Download the Dropbox software (free) and save files to your Dropbox in the cloud. Access Dropbox files from any computer with a web browser and on other devices (iPhone, iPad), too. It comes with 2GB of online storage for free, too, and you can buy more. Sync files of any size or type — Windows, Mac, or Linux — with military grade encryption to transfer and store files.
“Instead of putting documents in ‘My Documents’ on my hard drive, I put them in Dropbox,” one physician told me. “For example, I put all of my transcription into Dropbox and if I get a call after hours, I can pull up the last office note on my iPhone or iPad; you can access everything electronically.”
So the question that many are asking: “Is Dropbox HIPAA compliant?” The short answer is “No”
According to the Dropbox support forums they state:
It’s not an issue that this file could or does expose data because of it’s name. HIPAA only cares about the control measures (or lack or control) put in place to control possible exposure. Because we can see metadata like names, and because that is potentially an area for exposure of confidential info (names etc) we cannot claim to be HIPAA compliant.
POSTED 3 MONTHS AGO #
So it seems that the name of files can be seen by Dropbox. So if you name the file SallyJonesHIVResults.doc they would be able to see the name of the file. It does not appear that they can read the data because it is encrypted on their servers. But seeing the name is one of the Personal Identifiable Information (PII) that needs to be protected under HIPAA.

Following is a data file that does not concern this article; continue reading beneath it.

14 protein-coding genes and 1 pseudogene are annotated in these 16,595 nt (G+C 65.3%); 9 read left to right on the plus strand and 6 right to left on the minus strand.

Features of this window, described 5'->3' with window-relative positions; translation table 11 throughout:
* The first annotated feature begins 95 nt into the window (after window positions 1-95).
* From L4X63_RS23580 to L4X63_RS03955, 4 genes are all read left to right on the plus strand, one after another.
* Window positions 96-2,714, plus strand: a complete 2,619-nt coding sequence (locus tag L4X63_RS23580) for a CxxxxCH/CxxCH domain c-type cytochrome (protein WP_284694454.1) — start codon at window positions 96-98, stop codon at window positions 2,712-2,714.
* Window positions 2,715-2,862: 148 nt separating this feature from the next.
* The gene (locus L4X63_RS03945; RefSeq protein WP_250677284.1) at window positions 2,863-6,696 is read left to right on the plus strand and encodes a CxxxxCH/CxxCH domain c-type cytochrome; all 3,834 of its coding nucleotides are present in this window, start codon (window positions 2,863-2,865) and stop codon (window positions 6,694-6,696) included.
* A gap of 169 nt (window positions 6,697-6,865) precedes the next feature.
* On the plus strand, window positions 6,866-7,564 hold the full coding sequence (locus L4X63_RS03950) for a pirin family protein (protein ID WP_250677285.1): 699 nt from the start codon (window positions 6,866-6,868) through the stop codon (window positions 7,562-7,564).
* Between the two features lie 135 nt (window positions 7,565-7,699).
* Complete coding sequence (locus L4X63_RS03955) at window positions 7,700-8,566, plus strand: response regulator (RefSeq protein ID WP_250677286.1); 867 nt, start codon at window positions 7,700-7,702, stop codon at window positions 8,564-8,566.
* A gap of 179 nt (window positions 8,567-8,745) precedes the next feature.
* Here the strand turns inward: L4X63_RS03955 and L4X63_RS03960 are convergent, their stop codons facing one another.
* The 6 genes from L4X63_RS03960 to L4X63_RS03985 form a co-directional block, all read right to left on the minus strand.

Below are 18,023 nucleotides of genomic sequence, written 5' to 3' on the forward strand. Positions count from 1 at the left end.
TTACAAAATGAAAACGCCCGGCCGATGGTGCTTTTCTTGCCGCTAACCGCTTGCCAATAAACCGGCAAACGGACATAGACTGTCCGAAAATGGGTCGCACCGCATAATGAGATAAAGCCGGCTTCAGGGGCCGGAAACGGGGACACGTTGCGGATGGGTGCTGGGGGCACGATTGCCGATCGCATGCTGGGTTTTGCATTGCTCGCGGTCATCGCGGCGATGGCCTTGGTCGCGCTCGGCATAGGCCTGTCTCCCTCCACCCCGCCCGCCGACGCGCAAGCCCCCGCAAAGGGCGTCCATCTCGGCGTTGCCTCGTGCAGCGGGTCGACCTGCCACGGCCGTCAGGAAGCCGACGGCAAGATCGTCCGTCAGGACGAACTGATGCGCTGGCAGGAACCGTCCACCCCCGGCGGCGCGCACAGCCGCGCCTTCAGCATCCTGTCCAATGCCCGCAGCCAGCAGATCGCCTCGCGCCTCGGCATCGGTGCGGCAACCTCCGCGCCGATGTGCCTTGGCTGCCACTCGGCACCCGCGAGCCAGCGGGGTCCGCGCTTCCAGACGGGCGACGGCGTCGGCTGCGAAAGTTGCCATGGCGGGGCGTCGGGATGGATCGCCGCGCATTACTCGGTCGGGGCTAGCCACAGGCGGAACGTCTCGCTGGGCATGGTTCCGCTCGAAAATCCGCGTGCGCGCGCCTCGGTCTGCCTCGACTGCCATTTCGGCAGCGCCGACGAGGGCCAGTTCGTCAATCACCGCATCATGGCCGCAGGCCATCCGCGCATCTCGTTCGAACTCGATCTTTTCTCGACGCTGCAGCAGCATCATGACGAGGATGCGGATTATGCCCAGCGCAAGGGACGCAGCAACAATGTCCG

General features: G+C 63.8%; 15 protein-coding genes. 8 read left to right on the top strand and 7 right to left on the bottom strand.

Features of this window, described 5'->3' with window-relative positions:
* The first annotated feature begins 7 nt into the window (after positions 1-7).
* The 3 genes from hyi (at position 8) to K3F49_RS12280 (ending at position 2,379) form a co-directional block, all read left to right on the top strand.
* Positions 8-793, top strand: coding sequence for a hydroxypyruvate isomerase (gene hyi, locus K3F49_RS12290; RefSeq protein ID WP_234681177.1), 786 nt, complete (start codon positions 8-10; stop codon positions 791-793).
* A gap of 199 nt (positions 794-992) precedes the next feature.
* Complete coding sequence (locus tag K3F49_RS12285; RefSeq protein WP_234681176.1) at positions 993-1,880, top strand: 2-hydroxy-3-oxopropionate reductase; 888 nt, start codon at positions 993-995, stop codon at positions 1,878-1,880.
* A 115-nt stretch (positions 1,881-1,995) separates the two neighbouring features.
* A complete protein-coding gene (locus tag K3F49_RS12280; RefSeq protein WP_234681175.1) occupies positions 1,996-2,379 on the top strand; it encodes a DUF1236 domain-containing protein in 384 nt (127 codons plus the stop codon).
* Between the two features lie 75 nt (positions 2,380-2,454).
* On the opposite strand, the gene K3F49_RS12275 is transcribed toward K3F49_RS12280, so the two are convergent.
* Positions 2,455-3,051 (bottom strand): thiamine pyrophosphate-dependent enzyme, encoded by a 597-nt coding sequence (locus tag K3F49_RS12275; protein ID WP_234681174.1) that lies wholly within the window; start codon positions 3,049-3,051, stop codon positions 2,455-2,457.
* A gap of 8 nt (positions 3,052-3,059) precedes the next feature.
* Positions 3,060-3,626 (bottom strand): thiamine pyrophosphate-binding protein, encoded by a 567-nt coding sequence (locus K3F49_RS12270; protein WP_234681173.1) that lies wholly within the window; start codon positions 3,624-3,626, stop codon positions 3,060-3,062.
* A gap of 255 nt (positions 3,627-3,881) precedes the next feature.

As part of the HIPAA security rule technical controls, the ability to audit who has accessed electronic protected health information (ePHI) is required. More specifically:
REFERENCE: 45 CFR 164.312(b)
SECURITY REGULATION STANDARDS LANGUAGE:
“Implement hardware, software, and/or procedural mechanisms that record and examine activity in information systems that contain or use electronic protected health information.”
Dropbox does not have any audit controls in place to allow a review of who accessed information that is stored on Dropbox. Without auditing, it is not possible to determine which individuals accessed ePHI. Again this would make Dropbox not HIPAA compliant.
So therefore Dropbox is NOT HIPAA compliant and should not be used to store medical records of any kind.
There are other alternatives to using Dropbox to store electronic protected health information (ePHI). Check out our HIPAA Technology Suite of products that includes HIPAA compliant data backup.